First, you have to make a drawing to understand how many ropes you need but it never ended up like the drawing! Then you have to figure it out again. You have to buy big spools of rope. This was very much a learning process. It can take a long time to make even 1 meters. Even if the piece doesn’t look complex, it’s very labor intensive.
When you’re knotting, it can really start to hurt and you bleed from the fingertips. Initially, you may feel the material is perfect, then once you start making knots, you see that it won’t work. All of these little facts were part of the learning process, understanding if the material is flexible or not.
Macramé turned out to be a suitable vehicle for the artist’s quest to explore her feelings of isolation in an increasingly xenophobic American society. But this was just the beginning. Gaussi then realised that she wanted to integrate each work with found or discarded materials, gathered from around the city, such as coins collected in Japantown. This gave her the opportunity to delve deep into the environs of San Francisco, taking her to industrial areas that many never visit.
To complete each piece, Gaussi sometimes struggled with her “friend”. Knots did not hold or the emerging design did not match the plans carefully sketched out. Gaussi began to understood that she had to have a dialogue with each piece, much like a real friendship.
This deliberate dialogue with each piece has translated into something that is uniquely authentic and poignant. At her recent solo show at Berlin’s Galerie koal, the audience was moved by the series, shown for the first time together. As the artist relayed to Art Radar, the opening night was different than previous openings, with many questions and revelations. To her, this speaks to a commonality that people share, regardless of their age or cultural background:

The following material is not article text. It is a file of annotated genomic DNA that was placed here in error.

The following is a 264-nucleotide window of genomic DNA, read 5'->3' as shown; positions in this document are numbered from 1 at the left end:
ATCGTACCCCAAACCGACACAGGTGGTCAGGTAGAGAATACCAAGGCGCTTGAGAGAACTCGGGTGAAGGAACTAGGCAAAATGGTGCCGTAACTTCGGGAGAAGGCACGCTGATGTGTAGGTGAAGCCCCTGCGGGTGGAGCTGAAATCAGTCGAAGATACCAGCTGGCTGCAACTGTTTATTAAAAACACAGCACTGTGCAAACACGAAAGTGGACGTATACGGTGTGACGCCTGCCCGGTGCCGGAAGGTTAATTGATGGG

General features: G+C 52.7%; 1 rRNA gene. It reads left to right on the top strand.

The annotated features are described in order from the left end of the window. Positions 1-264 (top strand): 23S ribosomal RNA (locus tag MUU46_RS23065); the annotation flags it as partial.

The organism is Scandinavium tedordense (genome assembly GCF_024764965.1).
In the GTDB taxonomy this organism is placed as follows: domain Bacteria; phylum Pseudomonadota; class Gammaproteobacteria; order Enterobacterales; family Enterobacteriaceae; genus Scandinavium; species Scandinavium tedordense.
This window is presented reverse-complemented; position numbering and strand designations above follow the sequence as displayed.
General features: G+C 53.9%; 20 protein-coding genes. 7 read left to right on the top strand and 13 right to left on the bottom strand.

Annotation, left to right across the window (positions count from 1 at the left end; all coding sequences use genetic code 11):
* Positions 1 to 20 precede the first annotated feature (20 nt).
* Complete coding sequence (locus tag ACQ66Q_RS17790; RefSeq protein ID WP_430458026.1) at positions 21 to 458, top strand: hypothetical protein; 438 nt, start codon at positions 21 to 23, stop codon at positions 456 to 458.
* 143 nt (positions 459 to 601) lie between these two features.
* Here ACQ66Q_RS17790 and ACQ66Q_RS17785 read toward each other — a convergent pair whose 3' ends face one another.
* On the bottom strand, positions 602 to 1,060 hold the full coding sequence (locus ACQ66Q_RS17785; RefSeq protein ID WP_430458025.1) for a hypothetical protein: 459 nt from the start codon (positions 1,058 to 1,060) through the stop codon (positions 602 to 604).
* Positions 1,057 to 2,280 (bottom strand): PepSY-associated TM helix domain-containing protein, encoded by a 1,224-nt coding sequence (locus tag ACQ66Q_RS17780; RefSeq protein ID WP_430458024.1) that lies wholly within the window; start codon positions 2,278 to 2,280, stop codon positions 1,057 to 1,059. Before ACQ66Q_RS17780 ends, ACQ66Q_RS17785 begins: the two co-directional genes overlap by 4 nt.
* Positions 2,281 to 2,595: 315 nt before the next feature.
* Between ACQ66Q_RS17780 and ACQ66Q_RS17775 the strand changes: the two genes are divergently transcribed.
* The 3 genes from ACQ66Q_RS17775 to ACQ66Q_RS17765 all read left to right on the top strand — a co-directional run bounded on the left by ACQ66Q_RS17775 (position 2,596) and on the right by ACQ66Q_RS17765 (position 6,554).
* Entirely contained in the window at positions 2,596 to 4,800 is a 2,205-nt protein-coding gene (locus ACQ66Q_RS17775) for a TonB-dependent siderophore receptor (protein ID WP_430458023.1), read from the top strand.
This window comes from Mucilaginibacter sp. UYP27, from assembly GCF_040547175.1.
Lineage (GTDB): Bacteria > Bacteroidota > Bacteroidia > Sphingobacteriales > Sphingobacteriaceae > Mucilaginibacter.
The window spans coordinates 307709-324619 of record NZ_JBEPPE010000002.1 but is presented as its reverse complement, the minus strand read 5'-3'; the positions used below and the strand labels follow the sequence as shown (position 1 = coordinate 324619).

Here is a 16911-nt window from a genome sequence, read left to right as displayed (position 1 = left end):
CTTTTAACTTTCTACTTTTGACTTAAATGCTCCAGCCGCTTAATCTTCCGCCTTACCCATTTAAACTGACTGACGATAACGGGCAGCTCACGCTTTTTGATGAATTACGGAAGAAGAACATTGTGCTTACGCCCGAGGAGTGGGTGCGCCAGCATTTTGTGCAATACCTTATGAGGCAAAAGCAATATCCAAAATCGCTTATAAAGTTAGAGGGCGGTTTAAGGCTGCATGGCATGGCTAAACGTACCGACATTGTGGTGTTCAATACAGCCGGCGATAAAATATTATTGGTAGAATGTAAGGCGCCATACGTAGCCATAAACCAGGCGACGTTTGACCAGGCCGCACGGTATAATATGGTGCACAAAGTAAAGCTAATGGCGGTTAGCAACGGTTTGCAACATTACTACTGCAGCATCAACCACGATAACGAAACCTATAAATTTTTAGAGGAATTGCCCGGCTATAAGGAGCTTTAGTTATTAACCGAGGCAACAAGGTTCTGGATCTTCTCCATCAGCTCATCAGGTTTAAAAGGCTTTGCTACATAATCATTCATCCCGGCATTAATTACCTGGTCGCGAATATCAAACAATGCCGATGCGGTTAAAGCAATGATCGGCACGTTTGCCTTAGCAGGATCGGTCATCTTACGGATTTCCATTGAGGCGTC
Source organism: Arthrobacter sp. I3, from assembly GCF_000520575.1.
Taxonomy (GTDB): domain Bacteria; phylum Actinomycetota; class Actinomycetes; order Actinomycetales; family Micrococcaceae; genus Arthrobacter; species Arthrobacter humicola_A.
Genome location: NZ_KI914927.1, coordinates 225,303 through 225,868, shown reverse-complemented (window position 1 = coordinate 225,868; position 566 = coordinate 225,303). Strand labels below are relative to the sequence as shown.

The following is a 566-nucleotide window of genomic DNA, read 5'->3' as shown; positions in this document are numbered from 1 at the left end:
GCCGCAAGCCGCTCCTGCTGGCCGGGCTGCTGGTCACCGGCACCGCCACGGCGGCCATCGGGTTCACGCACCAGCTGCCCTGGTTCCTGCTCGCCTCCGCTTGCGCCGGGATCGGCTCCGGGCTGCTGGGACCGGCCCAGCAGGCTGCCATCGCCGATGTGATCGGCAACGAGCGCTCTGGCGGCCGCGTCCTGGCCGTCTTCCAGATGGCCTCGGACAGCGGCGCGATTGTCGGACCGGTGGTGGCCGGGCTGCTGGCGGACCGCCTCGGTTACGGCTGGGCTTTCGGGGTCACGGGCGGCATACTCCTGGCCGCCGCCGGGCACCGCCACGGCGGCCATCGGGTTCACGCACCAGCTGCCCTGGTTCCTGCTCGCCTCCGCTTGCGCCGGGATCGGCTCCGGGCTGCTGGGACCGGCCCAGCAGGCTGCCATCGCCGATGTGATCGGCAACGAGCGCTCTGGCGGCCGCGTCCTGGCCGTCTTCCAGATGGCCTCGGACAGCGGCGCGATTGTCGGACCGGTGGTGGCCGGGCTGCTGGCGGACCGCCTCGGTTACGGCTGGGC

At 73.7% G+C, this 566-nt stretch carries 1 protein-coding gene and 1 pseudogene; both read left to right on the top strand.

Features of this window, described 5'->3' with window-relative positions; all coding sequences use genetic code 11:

We all share these imaginary friends in a way – from childhood but also as grown-ups, where we also may have conversations with nature or even with ourselves. Everyone had a childhood friend and could remember this simpler time. This tells me that this series is something that has the potential to emotionally touch people.
- “Things Lost/Remembering the Future”: South Asian artists at Ganges Art Gallery – April 2017 – 14 artists from South Asia look at the region’s history through public and private memory
- “Home Thoughts from Abroad”: three emerging at Adelaide Fringe Festival 2017 – diaspora artist Elyas Alavi uses recent trips to Afghanistan to jump start memories of homeland
- 10 highlights from the Busan Biennale 2016 – Afghan artist Lida Abdul contrasts innocence of children with country’s traumatic past in her video work shown at biennale’s 10th edition
- Geometry and repetition: Indonesian ceramic artist Albert Yonathan Setyawan in Singapore – May 2015 – repetitious symbols populate the artist’s work in a nod to the country’s Buddhist and Hindu traditions
- Kabul Art Projects: 6 Afghan artists to know now – August 2014 – German art organisation highlights best and brightest Afghan contemporary artists